What does fair housing have to do with it?

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People often ask me if this is a good neighborhood or a bad neighborhood. They will state that they want their children to be in a good school, what parent wouldn’t want their child in a good school. Sometimes clients will ask the ethnicity of an area or if the schools in the area are good. They will ask about crime in the area including whether there are any sexual predators living in the area.

Realtors cannot answer these questions due to fair housing laws. Under the Federal Housing Act of 1968, this would be considered steering- Attempting to steer someone into purchasing a home in a particular neighborhood or to steer them away from another neighborhood.

What is a good neighborhood versus a bad neighborhood will differ from person to person. What feels safe to one person may not feel safe to another person. I always suggest that clients drive the area that they are interested in at night and during the day as well as during the week and on the weekends. In addition, I think they should get out and walk the neighborhood, if you are physically capable of doing so, maybe even talk to a neighbor or two. If you don’t feel comfortable walking the neighborhood, you probably aren’t going to feel comfortable sleeping there at night. There are websites that will give crime data. Buyers may also wish to ask at the police department for crime statistics in neighborhoods they are interested.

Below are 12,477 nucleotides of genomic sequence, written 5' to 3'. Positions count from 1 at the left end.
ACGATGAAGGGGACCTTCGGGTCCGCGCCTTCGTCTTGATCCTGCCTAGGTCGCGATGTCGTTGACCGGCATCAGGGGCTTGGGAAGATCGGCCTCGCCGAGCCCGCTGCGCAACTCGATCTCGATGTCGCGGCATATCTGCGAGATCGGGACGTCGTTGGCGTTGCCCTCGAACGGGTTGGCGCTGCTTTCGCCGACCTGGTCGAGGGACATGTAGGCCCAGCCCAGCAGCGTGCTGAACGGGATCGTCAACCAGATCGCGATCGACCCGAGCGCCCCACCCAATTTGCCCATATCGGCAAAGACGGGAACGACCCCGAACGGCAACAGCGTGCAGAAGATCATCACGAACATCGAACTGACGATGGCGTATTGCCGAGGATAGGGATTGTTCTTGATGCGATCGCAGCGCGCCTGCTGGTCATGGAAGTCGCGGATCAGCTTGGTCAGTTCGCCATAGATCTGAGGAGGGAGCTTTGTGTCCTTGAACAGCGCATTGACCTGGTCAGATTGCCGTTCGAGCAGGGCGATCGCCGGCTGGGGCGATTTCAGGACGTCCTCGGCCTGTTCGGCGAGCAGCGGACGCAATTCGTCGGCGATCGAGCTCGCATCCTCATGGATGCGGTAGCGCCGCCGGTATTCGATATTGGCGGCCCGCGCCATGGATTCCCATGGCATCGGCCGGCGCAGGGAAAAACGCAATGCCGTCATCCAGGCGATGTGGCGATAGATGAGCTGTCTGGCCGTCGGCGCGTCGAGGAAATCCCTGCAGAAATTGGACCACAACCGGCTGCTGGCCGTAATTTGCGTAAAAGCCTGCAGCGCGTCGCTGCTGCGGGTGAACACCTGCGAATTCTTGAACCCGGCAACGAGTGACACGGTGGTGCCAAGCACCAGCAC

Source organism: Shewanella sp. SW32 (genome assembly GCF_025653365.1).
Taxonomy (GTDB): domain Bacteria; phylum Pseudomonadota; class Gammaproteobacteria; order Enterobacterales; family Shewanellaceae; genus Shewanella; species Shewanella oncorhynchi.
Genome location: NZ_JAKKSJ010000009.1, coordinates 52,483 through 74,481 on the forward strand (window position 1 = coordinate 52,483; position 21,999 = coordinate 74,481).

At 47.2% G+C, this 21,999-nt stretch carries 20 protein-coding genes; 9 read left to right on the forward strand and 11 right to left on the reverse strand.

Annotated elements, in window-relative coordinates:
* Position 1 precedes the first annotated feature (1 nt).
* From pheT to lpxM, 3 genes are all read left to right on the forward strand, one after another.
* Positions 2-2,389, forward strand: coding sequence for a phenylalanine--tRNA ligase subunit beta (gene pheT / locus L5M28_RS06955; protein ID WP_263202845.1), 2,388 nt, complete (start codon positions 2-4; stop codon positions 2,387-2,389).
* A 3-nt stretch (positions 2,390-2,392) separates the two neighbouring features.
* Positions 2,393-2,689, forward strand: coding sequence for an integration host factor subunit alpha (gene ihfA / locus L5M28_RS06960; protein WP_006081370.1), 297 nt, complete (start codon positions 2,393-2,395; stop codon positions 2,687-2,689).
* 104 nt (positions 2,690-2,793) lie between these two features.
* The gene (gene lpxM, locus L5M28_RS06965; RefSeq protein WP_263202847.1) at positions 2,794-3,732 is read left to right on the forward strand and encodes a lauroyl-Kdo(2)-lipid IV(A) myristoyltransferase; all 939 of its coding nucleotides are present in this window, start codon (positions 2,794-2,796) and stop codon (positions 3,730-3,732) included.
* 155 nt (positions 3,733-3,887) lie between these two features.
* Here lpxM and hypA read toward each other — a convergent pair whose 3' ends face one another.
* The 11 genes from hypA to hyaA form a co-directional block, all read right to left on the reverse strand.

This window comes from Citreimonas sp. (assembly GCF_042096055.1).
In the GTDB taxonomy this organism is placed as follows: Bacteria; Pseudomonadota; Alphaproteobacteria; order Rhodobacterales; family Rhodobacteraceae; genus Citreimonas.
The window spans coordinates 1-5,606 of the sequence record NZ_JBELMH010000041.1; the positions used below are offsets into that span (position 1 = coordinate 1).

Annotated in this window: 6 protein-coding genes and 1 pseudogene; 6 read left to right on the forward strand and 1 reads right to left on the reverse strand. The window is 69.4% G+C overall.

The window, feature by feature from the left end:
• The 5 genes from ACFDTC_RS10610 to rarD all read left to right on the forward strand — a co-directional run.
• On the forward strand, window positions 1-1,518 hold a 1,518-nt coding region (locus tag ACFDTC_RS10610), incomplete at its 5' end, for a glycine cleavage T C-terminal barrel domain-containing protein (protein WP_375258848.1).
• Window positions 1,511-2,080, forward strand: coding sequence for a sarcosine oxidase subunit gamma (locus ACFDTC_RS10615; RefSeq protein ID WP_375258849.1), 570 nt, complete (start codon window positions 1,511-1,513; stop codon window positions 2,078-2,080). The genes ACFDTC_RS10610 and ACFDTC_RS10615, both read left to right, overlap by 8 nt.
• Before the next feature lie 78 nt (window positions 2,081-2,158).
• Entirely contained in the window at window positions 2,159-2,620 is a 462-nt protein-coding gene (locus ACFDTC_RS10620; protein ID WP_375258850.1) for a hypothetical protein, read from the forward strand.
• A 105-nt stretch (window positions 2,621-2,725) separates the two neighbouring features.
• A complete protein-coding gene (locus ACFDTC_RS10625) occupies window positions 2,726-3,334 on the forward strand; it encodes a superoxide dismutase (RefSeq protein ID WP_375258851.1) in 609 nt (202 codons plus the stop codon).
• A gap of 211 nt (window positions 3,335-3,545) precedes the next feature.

A Realtor cannot state that one school is better than another school, because that is an opinion. They can say that a certain school is the deaf education school in a certain district, or that a certain school won the last state championship in football, because these are facts. The best way a buyer can determine if a school is perfect is the view the school in person and check out websites.

While I understand buyer’s concerns about the location of the property they are purchasing, I am 100% completely committed to fair housing and equal opportunity for all. I cannot answer subjective questions, because there isn’t a right answer to those questions. My impression of what is safe or good will be different from someone else’s. I cannot answer questions on ethnicity of a neighborhood, because that might steer someone from feeling welcome in that area. The answer to these questions is subjective and requires the buyer’s due diligence.